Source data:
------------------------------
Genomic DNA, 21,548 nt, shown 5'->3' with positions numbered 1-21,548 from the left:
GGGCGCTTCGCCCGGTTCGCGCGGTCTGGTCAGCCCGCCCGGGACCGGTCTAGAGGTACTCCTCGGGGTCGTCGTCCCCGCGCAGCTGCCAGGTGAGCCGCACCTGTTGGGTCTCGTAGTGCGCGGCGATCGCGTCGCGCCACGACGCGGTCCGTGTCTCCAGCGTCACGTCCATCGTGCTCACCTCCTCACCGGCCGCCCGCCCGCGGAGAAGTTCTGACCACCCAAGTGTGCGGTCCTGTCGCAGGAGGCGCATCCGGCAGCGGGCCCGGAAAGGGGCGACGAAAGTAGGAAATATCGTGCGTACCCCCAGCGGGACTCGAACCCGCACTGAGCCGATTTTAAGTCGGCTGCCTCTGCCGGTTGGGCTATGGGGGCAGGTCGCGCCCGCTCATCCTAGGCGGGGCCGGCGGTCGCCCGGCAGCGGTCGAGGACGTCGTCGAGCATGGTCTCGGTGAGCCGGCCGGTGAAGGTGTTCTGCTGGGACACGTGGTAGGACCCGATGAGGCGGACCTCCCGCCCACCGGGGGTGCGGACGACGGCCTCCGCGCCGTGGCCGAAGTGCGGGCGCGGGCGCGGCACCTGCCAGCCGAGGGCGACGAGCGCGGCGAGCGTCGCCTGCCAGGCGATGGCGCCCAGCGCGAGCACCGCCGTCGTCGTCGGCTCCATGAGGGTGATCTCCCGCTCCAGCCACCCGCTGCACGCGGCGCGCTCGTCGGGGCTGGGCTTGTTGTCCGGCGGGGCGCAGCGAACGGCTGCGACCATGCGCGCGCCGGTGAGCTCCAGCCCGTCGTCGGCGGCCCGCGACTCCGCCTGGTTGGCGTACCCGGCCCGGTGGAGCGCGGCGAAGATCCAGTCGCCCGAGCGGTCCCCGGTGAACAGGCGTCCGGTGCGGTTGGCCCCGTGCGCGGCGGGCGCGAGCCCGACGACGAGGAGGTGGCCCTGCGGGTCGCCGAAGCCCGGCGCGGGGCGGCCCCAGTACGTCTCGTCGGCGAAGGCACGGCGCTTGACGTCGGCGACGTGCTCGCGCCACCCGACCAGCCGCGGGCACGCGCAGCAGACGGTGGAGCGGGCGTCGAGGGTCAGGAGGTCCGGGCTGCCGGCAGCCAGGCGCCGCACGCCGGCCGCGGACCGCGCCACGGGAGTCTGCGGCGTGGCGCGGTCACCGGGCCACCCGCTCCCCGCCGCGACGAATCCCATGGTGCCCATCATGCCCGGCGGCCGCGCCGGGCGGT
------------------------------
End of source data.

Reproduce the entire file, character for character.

Genomic DNA, 21,548 nt, shown 5'->3' with positions numbered 1-21,548 from the left:
GGGCGCTTCGCCCGGTTCGCGCGGTCTGGTCAGCCCGCCCGGGACCGGTCTAGAGGTACTCCTCGGGGTCGTCGTCCCCGCGCAGCTGCCAGGTGAGCCGCACCTGTTGGGTCTCGTAGTGCGCGGCGATCGCGTCGCGCCACGACGCGGTCCGTGTCTCCAGCGTCACGTCCATCGTGCTCACCTCCTCACCGGCCGCCCGCCCGCGGAGAAGTTCTGACCACCCAAGTGTGCGGTCCTGTCGCAGGAGGCGCATCCGGCAGCGGGCCCGGAAAGGGGCGACGAAAGTAGGAAATATCGTGCGTACCCCCAGCGGGACTCGAACCCGCACTGAGCCGATTTTAAGTCGGCTGCCTCTGCCGGTTGGGCTATGGGGGCAGGTCGCGCCCGCTCATCCTAGGCGGGGCCGGCGGTCGCCCGGCAGCGGTCGAGGACGTCGTCGAGCATGGTCTCGGTGAGCCGGCCGGTGAAGGTGTTCTGCTGGGACACGTGGTAGGACCCGATGAGGCGGACCTCCCGCCCACCGGGGGTGCGGACGACGGCCTCCGCGCCGTGGCCGAAGTGCGGGCGCGGGCGCGGCACCTGCCAGCCGAGGGCGACGAGCGCGGCGAGCGTCGCCTGCCAGGCGATGGCGCCCAGCGCGAGCACCGCCGTCGTCGTCGGCTCCATGAGGGTGATCTCCCGCTCCAGCCACCCGCTGCACGCGGCGCGCTCGTCGGGGCTGGGCTTGTTGTCCGGCGGGGCGCAGCGAACGGCTGCGACCATGCGCGCGCCGGTGAGCTCCAGCCCGTCGTCGGCGGCCCGCGACTCCGCCTGGTTGGCGTACCCGGCCCGGTGGAGCGCGGCGAAGATCCAGTCGCCCGAGCGGTCCCCGGTGAACAGGCGTCCGGTGCGGTTGGCCCCGTGCGCGGCGGGCGCGAGCCCGACGACGAGGAGGTGGCCCTGCGGGTCGCCGAAGCCCGGCGCGGGGCGGCCCCAGTACGTCTCGTCGGCGAAGGCACGGCGCTTGACGTCGGCGACGTGCTCGCGCCACCCGACCAGCCGCGGGCACGCGCAGCAGACGGTGGAGCGGGCGTCGAGGGTCAGGAGGTCCGGGCTGCCGGCAGCCAGGCGCCGCACGCCGGCCGCGGACCGCGCCACGGGAGTCTGCGGCGTGGCGCGGTCACCGGGCCACCCGCTCCCCGCCGCGACGAATCCCATGGTGCCCATCATGCCCGGCGGCCGCGCCGGGCGGT